It’s not an uncommon scenario: You’re walking down the street when you pass through a dark, gray cloud—on the other side there’s a smoker taking an afternoon cigarette break.
For the non-smoker, such exposure to cigarette smoke creates an irritating experience; smoking is perceived as not only an unattractive habit, but an offensive one that when trapped beside a lit cigarette in an enclosed bar or in a smoky restaurant seems more than inconsiderate. For someone who is medically deemed a “never smoker” it can be hard to relate and have empathy for those, who despite millions of dollars spent nationally on anti-drug and smoking campaigns (many children of the 80’s will remember “Just Say No”), continually light up. It seems threats of cancer, chronic lung disease, respiratory failure and disability at death have no bearing and the American Council for Drug Education estimates there are 47 million Americans still smoking today. To break it down further, nearly one quarter of the adult population and 30 percent of adolescents smoke cigarettes. The problem is the consequences of smoking are far from immediate and because 13 is the average age of first time users, the “that will never happen to me” attitude prevails.
While we know we alone can’t eradicate smoking, we are making an effort to do our part and promote lung health among our patients and employees. Four years ago Saint Joseph’s Hospital implemented a Tobacco-Free Policy that’s still in place today. That policy mandates the campus is smoke and tobacco-free, both inside the buildings and on the grounds. Management implemented the policy to establish a campus representative of health, cleanliness and ultimately to create a standard.
This July, a Saint Joseph’s task force has launched a “Non-Smoking Awareness” campaign to remind employees, patients and visitors that smoking is not allowed anywhere on the Saint Joseph’s campus. If you’re a regular to Saint Joe’s you will see new signs around the hospital and violators are receiving policy reminder cards. “We don’t want to slam everybody for their addiction,” said Dr. Paul Scheinberg, Saint Joseph’s Medical Staff Chief, “We want to remind them gently that you cannot smoke here but at the same time let them know we do have resources to help.”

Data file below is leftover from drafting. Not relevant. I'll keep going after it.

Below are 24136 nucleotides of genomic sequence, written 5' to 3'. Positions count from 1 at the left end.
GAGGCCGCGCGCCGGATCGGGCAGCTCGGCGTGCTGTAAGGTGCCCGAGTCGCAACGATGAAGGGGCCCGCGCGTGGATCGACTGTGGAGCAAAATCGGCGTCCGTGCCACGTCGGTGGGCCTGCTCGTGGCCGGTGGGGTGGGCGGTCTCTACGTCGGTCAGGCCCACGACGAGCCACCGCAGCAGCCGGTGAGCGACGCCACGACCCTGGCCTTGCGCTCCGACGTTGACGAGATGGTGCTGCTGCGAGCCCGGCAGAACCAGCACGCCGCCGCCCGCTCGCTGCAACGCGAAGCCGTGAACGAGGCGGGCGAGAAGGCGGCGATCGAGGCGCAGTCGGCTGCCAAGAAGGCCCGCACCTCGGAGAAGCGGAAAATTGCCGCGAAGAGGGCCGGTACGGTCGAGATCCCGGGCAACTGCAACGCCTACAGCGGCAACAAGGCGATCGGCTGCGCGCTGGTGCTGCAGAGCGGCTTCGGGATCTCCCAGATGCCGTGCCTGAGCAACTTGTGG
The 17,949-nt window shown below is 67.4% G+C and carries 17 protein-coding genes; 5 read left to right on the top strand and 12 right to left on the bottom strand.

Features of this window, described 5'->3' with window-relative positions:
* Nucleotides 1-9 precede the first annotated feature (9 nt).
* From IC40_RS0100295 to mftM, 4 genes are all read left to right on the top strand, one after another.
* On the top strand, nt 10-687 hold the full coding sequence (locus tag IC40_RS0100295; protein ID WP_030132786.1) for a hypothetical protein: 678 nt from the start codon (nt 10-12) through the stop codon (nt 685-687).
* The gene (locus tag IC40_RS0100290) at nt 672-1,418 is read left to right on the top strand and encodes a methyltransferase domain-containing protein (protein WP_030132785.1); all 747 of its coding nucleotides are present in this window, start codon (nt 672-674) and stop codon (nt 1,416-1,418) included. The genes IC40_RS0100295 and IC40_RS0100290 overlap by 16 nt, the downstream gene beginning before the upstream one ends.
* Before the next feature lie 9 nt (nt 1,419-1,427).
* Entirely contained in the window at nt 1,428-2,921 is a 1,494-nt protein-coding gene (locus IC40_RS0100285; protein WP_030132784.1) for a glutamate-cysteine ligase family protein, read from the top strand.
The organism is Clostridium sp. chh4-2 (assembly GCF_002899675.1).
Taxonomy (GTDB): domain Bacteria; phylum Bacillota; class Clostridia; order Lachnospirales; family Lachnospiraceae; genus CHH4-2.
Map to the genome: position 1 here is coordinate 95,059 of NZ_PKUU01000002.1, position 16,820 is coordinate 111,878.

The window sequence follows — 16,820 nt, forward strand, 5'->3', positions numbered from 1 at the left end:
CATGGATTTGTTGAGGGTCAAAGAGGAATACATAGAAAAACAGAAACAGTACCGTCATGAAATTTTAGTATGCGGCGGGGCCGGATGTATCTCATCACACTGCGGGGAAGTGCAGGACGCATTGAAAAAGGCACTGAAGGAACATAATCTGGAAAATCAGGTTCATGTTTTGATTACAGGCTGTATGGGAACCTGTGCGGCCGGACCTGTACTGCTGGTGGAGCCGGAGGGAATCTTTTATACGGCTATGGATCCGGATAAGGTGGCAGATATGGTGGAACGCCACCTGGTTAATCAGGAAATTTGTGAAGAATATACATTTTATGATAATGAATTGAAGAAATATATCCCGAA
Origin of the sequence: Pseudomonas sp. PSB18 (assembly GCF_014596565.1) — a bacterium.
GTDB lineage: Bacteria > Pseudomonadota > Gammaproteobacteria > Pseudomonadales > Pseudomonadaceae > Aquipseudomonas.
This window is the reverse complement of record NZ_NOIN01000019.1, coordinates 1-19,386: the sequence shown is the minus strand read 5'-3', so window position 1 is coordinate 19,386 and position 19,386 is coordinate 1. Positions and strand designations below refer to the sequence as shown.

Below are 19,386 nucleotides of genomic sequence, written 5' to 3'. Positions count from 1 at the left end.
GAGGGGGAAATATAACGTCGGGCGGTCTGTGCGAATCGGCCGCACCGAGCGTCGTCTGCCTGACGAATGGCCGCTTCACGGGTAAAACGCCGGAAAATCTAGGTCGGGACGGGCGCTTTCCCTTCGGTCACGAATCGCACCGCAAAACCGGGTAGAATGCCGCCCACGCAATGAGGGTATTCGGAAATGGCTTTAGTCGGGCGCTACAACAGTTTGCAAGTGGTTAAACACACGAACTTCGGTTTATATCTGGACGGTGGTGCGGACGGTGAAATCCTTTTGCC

Dr. Scheinberg is a member of the Atlanta Pulmonary Group and has served as an advocate of the Tobacco-Free Policy. He is hard to miss these days, as he is recognized around Saint Joseph’s Hospital for the large, “Smoking Stinks” button pinned to his lab coat. It’s a conversation starter more than anything, and as one of the hospital’s strongest advocates for not smoking, Dr. Scheinberg emphasizes that in spreading the message, “There has to be an amount of sensitivity,” said Dr. Scheinberg, “we don’t know their story and we must have empathy.”
To help smokers quit, Saint Joseph’s Preventive Cardiology Department offers smoking cessation classes that address smoking behaviors, thoughts and feelings. The Knock Out Nicotine Addiction program consists of four weekly, 75 minute group sessions. Program sessions begin on the first Wednesday of each month and meet once a week. For more information, please contact Eileen Ruban at (678) 843-7633.
If you have a success story for quitting, we’d love for you to share it with our readers. We’re also on Twitter as SJmediaroom and will continue tweeting facts about smoking through July.
Marketing Intern, Saint Joseph’s Hospital